D-Day hero, 94, cuts short Normandy trip after burglars raid his home

‘What’s the point of fighting for your country if this happens to you?’: D-Day hero, 94, cuts short Normandy trip after burglars raid his home

  • D-Day hero Eric Vaughan, 94, was burgled during his first trip back to Normandy
  • The Royal Marine was visiting the beach where he landed in June 1944
  • But he was told by neighbour that his house had been broken into and ransacked 
  • The war veteran lost laptop, two watches and valuable German Reichsmark
  • e-mail

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Former Royal Marine Eric Vaughan, 94, holding one of his service medals, had returned to where he landed in 1944 when a neighbour told him about the break in

A D-Day hero who was making his first visit back to the beaches of Normandy was forced to cut his trip short because burglars ransacked his home.

Former Royal Marine Eric Vaughan, 94, of Prestatyn, north Wales, had returned to where he landed in 1944 when a neighbour told him about the break in.

Mr Vaughan, awarded the French Legion d’honneur went home to find thieves had stolen his laptop, a jack knife issued to him in 1942, and old German Reichsmark coins.

They also stole a rotary wrist watch given to him as a 70th birthday present by his wife Beryl.

The World War Two veteran, who luckily took his service medals with him on the cruise, said he now feels unable to make the trip again.

He said: ‘I’m very disappointed by what happened. 

‘You can’t take everything with you. You lock up your house and think it’s secure. 

‘I haven’t lost hundreds of pounds worth of stuff but things which to me meant a lot.’

He said: ‘I felt anxious and broken hearted when I came back and I am still down.

‘It has taken a lot out of me, I do not feel the same. This has really shattered me.’




The former Royal Marine, left, say he now feels unable to make the trip again. Pictured right: Mr Vaughan (left) with a fellow Marine in 1945

His wife added to the Daily Telegraph:said: ‘What is the point of fighting for your country if this is what happens to you?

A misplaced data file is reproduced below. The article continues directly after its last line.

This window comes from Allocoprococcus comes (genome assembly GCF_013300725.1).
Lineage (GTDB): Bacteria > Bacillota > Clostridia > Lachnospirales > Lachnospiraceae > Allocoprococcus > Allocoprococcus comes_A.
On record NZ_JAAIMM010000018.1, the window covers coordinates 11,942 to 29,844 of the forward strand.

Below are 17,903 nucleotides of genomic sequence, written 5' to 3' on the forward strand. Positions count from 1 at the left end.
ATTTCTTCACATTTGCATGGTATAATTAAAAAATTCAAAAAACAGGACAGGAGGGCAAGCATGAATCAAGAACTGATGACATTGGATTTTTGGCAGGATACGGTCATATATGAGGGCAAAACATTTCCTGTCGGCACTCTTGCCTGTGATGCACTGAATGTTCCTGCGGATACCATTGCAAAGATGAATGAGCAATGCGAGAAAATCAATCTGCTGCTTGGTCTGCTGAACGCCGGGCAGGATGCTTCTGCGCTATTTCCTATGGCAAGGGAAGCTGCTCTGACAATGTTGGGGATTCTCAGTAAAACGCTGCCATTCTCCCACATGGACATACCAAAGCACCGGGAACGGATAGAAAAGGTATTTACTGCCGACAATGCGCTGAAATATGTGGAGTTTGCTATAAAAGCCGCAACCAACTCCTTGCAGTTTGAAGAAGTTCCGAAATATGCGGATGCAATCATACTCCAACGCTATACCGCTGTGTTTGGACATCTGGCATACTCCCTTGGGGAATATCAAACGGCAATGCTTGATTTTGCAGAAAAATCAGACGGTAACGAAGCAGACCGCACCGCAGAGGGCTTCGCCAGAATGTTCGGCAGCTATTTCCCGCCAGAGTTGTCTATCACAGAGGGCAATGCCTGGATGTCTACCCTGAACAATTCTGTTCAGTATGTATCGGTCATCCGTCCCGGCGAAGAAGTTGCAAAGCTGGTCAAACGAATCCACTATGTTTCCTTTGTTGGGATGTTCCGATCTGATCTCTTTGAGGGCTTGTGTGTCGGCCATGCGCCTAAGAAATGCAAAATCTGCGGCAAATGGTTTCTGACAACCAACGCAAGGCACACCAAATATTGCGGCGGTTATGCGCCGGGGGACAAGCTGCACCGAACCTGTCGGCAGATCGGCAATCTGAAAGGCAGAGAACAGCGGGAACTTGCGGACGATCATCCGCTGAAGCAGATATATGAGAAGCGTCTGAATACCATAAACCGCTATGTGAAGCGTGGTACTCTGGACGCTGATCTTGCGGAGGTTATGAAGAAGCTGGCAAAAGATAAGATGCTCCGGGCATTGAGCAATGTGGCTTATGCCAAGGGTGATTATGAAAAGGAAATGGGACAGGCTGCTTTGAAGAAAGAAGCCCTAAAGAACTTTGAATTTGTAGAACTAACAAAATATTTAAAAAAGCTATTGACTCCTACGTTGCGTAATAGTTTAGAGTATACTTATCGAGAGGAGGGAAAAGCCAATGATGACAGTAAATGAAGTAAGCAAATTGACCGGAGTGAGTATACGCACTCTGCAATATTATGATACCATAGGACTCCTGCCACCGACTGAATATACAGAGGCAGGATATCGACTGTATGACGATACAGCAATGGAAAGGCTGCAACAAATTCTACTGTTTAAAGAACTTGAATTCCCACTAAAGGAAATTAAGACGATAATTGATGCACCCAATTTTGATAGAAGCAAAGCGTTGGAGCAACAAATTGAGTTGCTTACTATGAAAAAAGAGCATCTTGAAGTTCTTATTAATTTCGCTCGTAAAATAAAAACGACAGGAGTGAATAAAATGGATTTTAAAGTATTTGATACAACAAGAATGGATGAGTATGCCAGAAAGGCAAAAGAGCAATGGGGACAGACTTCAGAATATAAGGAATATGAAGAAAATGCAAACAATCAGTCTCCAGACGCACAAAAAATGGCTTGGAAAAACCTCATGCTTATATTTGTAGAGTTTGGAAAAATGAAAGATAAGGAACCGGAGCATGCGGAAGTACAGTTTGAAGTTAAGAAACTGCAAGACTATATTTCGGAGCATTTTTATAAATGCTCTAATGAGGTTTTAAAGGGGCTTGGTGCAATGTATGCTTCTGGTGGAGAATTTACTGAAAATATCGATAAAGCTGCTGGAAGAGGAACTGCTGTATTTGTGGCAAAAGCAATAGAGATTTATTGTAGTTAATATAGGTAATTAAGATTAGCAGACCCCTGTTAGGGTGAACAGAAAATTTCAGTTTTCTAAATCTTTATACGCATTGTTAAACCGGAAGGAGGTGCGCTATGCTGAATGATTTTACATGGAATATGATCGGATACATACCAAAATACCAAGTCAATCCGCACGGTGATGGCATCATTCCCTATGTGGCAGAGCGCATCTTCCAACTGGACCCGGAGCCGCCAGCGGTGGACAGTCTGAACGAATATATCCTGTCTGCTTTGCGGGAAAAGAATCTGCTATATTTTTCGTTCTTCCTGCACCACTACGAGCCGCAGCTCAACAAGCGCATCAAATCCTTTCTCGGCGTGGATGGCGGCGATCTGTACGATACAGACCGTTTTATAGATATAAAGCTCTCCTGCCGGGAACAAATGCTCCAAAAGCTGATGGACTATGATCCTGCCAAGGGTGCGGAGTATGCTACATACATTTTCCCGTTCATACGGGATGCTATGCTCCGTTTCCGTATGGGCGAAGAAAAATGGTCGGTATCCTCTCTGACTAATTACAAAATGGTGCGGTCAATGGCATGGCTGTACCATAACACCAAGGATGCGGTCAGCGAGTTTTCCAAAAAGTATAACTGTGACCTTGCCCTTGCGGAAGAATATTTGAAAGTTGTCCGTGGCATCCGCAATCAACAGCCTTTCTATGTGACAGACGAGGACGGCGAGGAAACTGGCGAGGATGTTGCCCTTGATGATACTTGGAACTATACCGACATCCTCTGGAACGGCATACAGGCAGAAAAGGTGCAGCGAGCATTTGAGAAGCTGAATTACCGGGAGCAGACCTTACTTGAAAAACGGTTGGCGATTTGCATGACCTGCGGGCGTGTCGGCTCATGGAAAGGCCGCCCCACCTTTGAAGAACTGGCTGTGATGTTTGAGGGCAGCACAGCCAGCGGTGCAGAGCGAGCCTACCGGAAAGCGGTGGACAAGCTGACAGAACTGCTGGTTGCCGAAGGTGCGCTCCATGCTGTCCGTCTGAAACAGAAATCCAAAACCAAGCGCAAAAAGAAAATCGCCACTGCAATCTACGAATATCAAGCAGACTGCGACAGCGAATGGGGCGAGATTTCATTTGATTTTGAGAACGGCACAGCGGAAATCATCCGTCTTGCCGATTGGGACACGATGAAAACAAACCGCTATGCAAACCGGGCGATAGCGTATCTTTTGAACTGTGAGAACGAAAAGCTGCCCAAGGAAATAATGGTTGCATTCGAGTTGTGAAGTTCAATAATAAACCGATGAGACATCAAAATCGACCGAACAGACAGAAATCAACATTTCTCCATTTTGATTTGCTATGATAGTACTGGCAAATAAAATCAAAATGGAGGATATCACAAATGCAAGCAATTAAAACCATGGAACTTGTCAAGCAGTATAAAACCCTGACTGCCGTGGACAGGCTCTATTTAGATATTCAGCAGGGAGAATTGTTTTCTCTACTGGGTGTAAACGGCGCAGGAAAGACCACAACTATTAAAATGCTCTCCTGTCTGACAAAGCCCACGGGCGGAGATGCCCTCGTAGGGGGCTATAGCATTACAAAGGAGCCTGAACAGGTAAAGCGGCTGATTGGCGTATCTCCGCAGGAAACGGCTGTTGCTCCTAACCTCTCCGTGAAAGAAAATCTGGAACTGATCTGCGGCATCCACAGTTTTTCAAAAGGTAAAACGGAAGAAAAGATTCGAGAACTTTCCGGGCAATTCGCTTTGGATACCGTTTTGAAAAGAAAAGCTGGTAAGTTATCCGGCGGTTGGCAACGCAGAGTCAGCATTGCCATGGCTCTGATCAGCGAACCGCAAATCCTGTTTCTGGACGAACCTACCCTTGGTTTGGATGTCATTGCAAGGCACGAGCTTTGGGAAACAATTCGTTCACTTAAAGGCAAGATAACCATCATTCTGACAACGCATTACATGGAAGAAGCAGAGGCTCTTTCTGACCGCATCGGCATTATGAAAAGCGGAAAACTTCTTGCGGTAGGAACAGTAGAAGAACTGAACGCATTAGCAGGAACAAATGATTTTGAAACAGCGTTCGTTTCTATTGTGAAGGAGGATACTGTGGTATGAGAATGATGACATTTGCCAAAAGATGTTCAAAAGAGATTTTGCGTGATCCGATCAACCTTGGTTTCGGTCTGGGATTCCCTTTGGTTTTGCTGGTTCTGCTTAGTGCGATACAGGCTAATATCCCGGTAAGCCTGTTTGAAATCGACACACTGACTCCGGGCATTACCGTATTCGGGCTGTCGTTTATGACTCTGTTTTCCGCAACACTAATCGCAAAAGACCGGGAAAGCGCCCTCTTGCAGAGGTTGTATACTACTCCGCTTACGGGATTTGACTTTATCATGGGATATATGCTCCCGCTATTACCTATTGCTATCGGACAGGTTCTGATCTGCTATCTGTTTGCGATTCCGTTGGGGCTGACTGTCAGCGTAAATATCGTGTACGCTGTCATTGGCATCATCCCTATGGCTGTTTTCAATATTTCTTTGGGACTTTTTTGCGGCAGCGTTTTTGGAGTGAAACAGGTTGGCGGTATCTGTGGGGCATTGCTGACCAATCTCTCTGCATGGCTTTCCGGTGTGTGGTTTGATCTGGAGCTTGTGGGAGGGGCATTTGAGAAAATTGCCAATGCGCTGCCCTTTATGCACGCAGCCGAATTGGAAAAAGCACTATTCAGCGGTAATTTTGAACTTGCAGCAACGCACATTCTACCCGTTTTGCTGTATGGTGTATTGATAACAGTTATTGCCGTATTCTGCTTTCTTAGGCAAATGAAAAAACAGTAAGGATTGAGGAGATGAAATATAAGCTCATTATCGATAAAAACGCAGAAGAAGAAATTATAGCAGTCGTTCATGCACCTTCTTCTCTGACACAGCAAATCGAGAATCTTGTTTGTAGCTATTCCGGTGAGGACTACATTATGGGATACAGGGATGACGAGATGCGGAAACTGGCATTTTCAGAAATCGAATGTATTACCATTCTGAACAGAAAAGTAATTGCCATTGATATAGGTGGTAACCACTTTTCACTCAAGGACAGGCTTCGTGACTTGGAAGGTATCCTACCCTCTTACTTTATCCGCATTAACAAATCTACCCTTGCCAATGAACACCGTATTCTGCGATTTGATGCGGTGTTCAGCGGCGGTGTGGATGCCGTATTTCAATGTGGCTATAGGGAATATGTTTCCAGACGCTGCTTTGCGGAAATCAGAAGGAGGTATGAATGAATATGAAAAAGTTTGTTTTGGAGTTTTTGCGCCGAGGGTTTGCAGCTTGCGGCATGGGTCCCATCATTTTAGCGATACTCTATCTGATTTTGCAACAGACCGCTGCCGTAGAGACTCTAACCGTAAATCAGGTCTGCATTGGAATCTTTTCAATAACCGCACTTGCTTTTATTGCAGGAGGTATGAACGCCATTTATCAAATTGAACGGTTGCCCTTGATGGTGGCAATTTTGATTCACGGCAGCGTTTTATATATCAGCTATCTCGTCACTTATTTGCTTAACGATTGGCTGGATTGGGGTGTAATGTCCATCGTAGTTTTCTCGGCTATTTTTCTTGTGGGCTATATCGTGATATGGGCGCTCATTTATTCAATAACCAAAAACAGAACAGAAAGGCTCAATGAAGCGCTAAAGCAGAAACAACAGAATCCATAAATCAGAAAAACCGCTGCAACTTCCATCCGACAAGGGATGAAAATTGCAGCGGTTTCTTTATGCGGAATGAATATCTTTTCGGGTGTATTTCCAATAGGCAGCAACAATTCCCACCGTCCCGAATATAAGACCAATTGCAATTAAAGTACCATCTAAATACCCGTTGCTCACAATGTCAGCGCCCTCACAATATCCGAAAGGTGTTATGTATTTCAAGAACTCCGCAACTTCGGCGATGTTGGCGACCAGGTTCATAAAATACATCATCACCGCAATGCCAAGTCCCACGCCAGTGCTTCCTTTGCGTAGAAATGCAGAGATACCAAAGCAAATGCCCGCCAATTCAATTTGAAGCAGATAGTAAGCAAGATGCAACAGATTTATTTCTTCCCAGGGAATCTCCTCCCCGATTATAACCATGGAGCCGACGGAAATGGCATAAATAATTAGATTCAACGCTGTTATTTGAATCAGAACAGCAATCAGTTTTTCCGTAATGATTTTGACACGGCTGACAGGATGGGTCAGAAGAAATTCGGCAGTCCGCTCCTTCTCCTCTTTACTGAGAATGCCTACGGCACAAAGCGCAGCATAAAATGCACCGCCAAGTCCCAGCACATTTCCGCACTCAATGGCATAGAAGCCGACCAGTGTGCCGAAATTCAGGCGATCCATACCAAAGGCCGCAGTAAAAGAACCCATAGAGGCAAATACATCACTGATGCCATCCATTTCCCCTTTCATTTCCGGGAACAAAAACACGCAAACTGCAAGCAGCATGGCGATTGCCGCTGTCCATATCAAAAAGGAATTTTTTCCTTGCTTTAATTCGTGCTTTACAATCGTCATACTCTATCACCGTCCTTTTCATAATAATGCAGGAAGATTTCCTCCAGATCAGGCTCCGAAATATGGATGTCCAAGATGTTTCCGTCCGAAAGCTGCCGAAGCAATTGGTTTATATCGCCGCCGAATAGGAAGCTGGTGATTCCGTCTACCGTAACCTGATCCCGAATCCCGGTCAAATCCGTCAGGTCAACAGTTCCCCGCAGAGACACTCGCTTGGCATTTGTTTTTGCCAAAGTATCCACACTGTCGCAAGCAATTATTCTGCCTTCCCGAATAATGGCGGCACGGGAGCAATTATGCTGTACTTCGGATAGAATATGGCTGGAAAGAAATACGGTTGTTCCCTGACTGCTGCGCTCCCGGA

‘He saw some terrible sights in the war and thought he was doing his best for his country, but people just couldn’t care less.’

Mr Vaughan, a former factory worker, joined the Royal Marines in 1942. He was part of commando reinforcements that stormed the beaches of Normandy in France on June 6 1944.

He served with the Marines until 1946, and also service in North Africa and Italy.


Mr Vaughan, top left, pictured with his Royal Marine comrades in 1945


The former Royal Marine Commando’s service certificate issued to him in 1946

The couple’s house, in a retirement community in Prestatyn, was broken into after burglars forced a lock open through a kitchen window.

After being told of the sickening raid in North Wales, he and wife Beryl left the cruise ship on a tender to St Malo.

They then took a taxi to Dinard before flying back to East Midlands airport.

A North Wales Police spokesman said they were alerted to reports of a burglary on July 14 by a neighbour of the victim.




Mr Vaughan, pictured inside his home, left, received the French Legion d’honneur in 2016. Pictured right: A letter informing him he had been given the award


The couple’s house (pictured) in a retirement community in Prestatyn, was broken into after burglars forced a lock open through a kitchen window.

He added: ‘Jewellery, a cash card and an insurance certificate were stolen. 

‘It is under investigation and we are working with the family on a number of lines of enquiries.’ 

D-Day: How Operation Overlord turned the tide of war in Europe

Operation Overlord saw some 156,000 Allied troops landing in Normandy on June 6, 1944.

It is thought as many as 4,400 were killed in an operation Winston Churchill described as ‘undoubtedly the most complicated and difficult that has ever taken place’.

The assault was conducted in two phases: an airborne landing of 24,000 British, American, Canadian and Free French airborne troops shortly after midnight, and an amphibious landing of Allied infantry and armoured divisions on the coast of France commencing at 6.30am.

The operation was the largest amphibious invasion in world history, with over 160,000 troops landing. Some 195,700 Allied naval and merchant navy personnel in over 5,000 ships were involved.


The operation was the largest amphibious invasion in world history, with over 160,000 troops landing. Some 195,700 Allied naval and merchant navy personnel in over 5,000 ships were involved. 

The landings took place along a 50-mile stretch of the Normandy coast divided into five sectors: Utah, Omaha, Gold, Juno and Sword.

The assault was chaotic with boats arriving at the wrong point and others getting into difficulties in the water.

Troops managed only to gain a small foothold on the beach – but they built on their initial breakthrough in the coming days and a harbour was opened at Omaha.

They met strong resistance from the German forces who were stationed at strongpoints along the coastline.

Approximately 10,000 allies were injured or killed, inlcuding 6,603 American, of which 2,499 were fatal.

Between 4,000 and 9,000 German troops were killed – and it proved the pivotal moment of the war, in the allied forces’ favour.


The first wave of troops from the US Army takes cover under the fire of Nazi guns 

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